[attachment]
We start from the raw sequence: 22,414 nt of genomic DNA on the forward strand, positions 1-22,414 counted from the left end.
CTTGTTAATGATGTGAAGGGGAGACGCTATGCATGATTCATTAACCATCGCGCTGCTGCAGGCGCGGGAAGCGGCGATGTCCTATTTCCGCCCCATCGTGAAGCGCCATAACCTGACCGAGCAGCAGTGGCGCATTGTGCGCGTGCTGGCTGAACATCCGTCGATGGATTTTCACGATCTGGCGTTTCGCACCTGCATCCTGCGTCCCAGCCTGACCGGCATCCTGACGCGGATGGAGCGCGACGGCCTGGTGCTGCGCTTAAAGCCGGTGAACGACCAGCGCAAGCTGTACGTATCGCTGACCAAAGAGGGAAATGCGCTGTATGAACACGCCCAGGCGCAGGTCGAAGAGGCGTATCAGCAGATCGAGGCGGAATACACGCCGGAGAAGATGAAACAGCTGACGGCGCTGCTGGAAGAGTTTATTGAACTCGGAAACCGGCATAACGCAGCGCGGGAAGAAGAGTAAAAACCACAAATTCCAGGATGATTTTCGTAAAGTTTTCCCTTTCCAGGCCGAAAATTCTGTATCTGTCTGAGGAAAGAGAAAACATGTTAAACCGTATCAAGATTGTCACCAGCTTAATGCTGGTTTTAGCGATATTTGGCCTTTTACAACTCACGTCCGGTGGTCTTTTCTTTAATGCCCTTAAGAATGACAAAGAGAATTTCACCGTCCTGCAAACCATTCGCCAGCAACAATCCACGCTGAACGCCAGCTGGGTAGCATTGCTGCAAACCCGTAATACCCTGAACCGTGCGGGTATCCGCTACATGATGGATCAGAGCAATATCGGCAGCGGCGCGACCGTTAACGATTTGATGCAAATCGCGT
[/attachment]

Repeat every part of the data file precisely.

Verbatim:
We start from the raw sequence: 22,414 nt of genomic DNA on the forward strand, positions 1-22,414 counted from the left end.
CTTGTTAATGATGTGAAGGGGAGACGCTATGCATGATTCATTAACCATCGCGCTGCTGCAGGCGCGGGAAGCGGCGATGTCCTATTTCCGCCCCATCGTGAAGCGCCATAACCTGACCGAGCAGCAGTGGCGCATTGTGCGCGTGCTGGCTGAACATCCGTCGATGGATTTTCACGATCTGGCGTTTCGCACCTGCATCCTGCGTCCCAGCCTGACCGGCATCCTGACGCGGATGGAGCGCGACGGCCTGGTGCTGCGCTTAAAGCCGGTGAACGACCAGCGCAAGCTGTACGTATCGCTGACCAAAGAGGGAAATGCGCTGTATGAACACGCCCAGGCGCAGGTCGAAGAGGCGTATCAGCAGATCGAGGCGGAATACACGCCGGAGAAGATGAAACAGCTGACGGCGCTGCTGGAAGAGTTTATTGAACTCGGAAACCGGCATAACGCAGCGCGGGAAGAAGAGTAAAAACCACAAATTCCAGGATGATTTTCGTAAAGTTTTCCCTTTCCAGGCCGAAAATTCTGTATCTGTCTGAGGAAAGAGAAAACATGTTAAACCGTATCAAGATTGTCACCAGCTTAATGCTGGTTTTAGCGATATTTGGCCTTTTACAACTCACGTCCGGTGGTCTTTTCTTTAATGCCCTTAAGAATGACAAAGAGAATTTCACCGTCCTGCAAACCATTCGCCAGCAACAATCCACGCTGAACGCCAGCTGGGTAGCATTGCTGCAAACCCGTAATACCCTGAACCGTGCGGGTATCCGCTACATGATGGATCAGAGCAATATCGGCAGCGGCGCGACCGTTAACGATTTGATGCAAATCGCGT